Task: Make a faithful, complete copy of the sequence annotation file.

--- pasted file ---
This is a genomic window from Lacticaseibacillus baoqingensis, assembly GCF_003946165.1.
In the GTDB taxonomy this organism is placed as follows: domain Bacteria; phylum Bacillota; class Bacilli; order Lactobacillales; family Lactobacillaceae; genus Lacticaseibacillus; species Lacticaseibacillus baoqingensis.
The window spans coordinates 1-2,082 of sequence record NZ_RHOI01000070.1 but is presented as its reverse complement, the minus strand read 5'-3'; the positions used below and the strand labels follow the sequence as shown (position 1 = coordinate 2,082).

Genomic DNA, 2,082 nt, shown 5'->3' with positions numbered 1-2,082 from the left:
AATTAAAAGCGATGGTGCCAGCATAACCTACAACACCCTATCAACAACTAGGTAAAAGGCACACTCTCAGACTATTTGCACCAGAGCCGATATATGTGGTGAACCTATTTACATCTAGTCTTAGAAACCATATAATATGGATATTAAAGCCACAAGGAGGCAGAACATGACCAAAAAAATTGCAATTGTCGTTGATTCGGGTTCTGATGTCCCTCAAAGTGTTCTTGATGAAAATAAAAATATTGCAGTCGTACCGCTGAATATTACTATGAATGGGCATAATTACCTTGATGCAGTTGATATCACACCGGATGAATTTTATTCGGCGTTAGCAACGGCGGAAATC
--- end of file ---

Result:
This is a genomic window from Lacticaseibacillus baoqingensis, assembly GCF_003946165.1.
In the GTDB taxonomy this organism is placed as follows: domain Bacteria; phylum Bacillota; class Bacilli; order Lactobacillales; family Lactobacillaceae; genus Lacticaseibacillus; species Lacticaseibacillus baoqingensis.
The window spans coordinates 1-2,082 of sequence record NZ_RHOI01000070.1 but is presented as its reverse complement, the minus strand read 5'-3'; the positions used below and the strand labels follow the sequence as shown (position 1 = coordinate 2,082).

Genomic DNA, 2,082 nt, shown 5'->3' with positions numbered 1-2,082 from the left:
AATTAAAAGCGATGGTGCCAGCATAACCTACAACACCCTATCAACAACTAGGTAAAAGGCACACTCTCAGACTATTTGCACCAGAGCCGATATATGTGGTGAACCTATTTACATCTAGTCTTAGAAACCATATAATATGGATATTAAAGCCACAAGGAGGCAGAACATGACCAAAAAAATTGCAATTGTCGTTGATTCGGGTTCTGATGTCCCTCAAAGTGTTCTTGATGAAAATAAAAATATTGCAGTCGTACCGCTGAATATTACTATGAATGGGCATAATTACCTTGATGCAGTTGATATCACACCGGATGAATTTTATTCGGCGTTAGCAACGGCGGAAATC